A promising new legal framework called atmospheric trust litigation could compel local and state legislators to take action to protect the Earth by convincing courts that ecological protection is the responsibility of the government, held in its trust to ensure the survival of all generations to come.

In the final episode Thursday of Bill Moyers’ long-running interview show, legal scholar Mary Christina Wood, author of the book “Nature’s Trust,” traced use of the public trust doctrine through American history and all the way back to Rome.

“The heart of the approach,” Wood explained, is “that government is a trustee of the resources that support our public welfare and survival. And so a trust means that one entity or person manages a certain wealth, an endowment, so to speak, for the benefit of others. And in the case of the public trust, the beneficiaries are the present and future generations of citizens. So it is a statement of, in essence, public property rights that have been known since Roman times.

“In fact, this was articulated by the chief justice of the Pennsylvania Supreme Court in a landmark public trust decision last year. And the decision basically overturned a statute that the Pennsylvania Legislature had passed to promote fracking. And the chief justice of the Pennsylvania Supreme Court, Chief Justice Castille, said this violates the public trust. And he began his opinion by saying that citizens hold inalienable environmental rights to assure the habitability of their communities.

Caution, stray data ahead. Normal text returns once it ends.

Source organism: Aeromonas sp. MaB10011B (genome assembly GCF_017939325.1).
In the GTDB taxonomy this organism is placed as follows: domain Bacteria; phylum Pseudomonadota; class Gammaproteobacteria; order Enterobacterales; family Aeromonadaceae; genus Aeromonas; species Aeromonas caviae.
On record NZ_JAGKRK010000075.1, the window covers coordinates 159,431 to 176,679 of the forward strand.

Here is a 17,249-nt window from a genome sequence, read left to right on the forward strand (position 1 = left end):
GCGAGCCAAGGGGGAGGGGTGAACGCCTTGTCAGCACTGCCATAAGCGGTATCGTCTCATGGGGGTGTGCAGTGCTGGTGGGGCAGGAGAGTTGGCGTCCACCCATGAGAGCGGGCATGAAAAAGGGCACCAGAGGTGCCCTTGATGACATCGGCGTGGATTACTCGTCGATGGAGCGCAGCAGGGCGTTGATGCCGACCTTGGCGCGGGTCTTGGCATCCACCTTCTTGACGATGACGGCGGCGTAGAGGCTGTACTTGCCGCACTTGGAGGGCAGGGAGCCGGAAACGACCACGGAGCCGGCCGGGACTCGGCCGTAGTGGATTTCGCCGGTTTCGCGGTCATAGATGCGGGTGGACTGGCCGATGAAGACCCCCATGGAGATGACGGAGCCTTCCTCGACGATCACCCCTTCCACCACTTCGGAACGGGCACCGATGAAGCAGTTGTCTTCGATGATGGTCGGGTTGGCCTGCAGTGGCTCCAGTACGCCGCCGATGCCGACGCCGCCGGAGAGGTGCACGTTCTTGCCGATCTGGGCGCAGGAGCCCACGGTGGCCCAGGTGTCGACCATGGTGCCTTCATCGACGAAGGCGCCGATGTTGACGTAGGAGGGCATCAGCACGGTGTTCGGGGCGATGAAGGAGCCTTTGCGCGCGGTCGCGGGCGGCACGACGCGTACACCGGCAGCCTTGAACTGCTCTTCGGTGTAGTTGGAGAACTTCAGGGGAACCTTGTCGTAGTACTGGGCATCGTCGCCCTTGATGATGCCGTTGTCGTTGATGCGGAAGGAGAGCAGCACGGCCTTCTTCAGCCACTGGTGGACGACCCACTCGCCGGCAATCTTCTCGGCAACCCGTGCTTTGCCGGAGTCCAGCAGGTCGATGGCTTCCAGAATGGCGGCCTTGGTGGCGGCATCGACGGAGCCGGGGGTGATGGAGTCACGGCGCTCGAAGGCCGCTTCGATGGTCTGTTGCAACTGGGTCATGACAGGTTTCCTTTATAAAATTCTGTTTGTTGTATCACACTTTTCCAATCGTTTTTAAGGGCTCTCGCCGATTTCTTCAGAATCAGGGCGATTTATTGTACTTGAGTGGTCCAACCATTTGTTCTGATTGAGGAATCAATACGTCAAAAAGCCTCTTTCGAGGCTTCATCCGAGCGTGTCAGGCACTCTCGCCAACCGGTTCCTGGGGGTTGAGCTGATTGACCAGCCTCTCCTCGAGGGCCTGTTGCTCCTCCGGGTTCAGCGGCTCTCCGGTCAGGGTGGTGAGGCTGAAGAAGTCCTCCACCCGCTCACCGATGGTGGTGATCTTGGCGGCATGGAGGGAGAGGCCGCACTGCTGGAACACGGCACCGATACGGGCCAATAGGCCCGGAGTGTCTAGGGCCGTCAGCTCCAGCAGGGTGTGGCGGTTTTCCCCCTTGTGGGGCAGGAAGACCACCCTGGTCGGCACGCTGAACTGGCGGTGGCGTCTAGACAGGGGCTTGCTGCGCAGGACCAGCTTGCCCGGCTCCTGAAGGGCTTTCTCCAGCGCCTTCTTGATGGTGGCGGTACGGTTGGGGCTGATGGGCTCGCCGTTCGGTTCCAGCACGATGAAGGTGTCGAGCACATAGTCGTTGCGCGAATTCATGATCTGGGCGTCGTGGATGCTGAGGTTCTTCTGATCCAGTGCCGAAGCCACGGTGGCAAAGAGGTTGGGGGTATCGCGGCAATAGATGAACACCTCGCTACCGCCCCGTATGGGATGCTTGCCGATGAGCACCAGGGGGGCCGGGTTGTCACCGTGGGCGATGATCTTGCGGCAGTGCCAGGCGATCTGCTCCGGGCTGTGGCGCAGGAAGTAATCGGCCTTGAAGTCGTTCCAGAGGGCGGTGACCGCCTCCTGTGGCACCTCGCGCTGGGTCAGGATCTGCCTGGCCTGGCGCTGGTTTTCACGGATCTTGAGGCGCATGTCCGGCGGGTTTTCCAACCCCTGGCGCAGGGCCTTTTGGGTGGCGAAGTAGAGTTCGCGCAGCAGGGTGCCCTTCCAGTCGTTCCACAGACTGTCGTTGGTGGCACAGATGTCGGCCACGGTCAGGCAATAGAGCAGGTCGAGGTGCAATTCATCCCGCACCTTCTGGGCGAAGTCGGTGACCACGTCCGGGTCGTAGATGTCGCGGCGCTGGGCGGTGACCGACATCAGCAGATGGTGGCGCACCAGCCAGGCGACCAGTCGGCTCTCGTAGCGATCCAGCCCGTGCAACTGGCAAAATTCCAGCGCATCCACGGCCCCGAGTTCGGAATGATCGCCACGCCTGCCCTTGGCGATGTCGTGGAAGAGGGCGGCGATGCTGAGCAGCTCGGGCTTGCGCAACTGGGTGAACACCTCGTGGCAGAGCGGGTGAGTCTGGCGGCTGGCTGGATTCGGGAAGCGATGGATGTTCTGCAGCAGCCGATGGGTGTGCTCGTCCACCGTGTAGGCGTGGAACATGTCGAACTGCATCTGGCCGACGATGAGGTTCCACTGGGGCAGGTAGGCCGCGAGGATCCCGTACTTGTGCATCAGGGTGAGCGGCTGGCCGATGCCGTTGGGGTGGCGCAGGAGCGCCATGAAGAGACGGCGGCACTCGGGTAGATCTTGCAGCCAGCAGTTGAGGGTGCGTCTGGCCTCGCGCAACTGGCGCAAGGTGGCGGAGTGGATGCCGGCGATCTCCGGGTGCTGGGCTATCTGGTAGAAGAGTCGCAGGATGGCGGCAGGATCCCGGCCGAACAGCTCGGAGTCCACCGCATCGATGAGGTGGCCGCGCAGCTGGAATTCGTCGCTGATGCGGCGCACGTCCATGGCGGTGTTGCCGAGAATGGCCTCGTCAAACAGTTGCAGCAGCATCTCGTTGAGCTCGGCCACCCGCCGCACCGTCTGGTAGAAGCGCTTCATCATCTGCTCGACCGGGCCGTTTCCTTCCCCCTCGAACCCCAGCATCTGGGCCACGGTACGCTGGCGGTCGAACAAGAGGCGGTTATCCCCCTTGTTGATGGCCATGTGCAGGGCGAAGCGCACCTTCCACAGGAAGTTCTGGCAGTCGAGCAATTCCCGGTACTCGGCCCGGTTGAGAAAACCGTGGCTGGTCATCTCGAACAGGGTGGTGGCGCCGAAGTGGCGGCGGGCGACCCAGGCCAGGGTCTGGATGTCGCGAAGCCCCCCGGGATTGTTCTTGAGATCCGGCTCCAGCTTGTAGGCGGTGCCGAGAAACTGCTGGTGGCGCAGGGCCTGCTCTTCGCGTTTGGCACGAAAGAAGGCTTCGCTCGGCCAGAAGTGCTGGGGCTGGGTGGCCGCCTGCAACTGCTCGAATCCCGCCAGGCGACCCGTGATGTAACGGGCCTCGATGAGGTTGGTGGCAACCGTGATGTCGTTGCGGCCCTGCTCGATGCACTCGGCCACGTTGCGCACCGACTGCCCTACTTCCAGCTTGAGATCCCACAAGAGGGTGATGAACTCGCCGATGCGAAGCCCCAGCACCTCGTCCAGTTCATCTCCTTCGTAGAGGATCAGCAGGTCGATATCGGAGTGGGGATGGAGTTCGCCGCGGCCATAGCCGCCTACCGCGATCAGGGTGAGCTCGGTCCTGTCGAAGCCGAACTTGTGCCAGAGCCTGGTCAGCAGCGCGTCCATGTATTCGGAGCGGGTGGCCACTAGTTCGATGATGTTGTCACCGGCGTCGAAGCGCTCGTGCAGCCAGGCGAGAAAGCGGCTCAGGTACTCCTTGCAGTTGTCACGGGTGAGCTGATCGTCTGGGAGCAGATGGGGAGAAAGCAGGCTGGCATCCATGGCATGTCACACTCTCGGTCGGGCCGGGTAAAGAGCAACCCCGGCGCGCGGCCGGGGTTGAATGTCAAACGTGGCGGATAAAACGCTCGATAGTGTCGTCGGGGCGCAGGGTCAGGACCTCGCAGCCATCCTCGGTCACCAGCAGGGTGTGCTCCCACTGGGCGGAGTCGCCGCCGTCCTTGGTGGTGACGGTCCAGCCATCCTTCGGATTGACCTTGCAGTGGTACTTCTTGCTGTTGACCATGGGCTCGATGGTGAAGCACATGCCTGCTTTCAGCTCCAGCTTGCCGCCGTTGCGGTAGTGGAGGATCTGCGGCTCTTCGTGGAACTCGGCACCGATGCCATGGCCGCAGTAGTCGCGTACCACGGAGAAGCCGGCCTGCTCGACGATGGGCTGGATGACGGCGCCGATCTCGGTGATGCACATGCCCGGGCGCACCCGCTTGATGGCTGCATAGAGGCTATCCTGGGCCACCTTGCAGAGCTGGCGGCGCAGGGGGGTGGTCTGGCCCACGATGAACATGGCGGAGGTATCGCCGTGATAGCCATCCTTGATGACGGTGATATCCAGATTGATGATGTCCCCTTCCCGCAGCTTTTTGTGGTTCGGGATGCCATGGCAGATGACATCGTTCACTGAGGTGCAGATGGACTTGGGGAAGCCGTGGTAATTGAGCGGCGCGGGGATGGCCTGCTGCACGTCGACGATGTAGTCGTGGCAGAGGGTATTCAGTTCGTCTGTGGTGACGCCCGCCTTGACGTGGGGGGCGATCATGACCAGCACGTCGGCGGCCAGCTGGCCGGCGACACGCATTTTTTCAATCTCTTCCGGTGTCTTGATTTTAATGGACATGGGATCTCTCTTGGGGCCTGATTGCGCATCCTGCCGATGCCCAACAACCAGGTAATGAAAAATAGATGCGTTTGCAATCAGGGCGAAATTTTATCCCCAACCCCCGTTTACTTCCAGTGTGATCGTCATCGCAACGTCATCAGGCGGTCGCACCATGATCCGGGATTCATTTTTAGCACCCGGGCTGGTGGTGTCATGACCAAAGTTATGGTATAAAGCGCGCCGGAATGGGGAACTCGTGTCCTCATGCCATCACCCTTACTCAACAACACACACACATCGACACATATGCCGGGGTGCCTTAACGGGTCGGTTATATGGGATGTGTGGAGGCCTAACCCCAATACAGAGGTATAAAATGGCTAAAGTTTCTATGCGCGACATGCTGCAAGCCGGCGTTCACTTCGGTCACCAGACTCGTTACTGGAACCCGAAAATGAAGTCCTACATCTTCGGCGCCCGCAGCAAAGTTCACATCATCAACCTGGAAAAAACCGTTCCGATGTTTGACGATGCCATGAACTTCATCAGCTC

“And that these are ensconced in the social contract that citizens make with government. They cannot be alienated. They are inherent and reserved. So they are of a constitutional nature. And the point of the public trust is that the citizens hold these constitutional rights in an enduring natural endowment that is supposed to support all future generations of citizens in this country. It is so basic to democracy; in fact, the late Joseph Sax said the trust distinguishes a society of citizens from serfs.”

Moyers pointed out that what Wood describes “will strike some people as socialist.” To the contrary, she said, the practice “inures in democracy. Now, if they believe that is socialism, then we have quite a conversation ahead, because this has been a part of our legal system since the very earliest years of our country. The Supreme Court of the United States in a landmark case called Illinois Central Railroad in 1892 said that the Illinois Legislature couldn’t just give away the shoreline of Chicago, the shoreline along Lake Michigan, to a private railroad company, because the citizens needed that shoreline for fishing and navigation and commerce. This is really nothing new. It’s certainly not socialism. It is the heart of popular sovereignty to expect that the citizens have enduring rights to the resources that support their very survival.”

Attentive to the practical obstacles in Wood’s ways, Moyers asked her how she expects to overcome the political reality of “a Congress controlled by a party, the Republican Party, that boasts of denying climate change brought on by human behavior. Do you expect anything positive coming out of the political process to reinforce your efforts over the next few years?” To which Wood responded, “I absolutely do. But not at the federal congressional level. I do at the local level. And so the federal Congress has essentially been purchased through millions and millions of dollars of campaign contributions. The whole purpose of the public trust is to prevent one branch of government from precisely that type of corruption.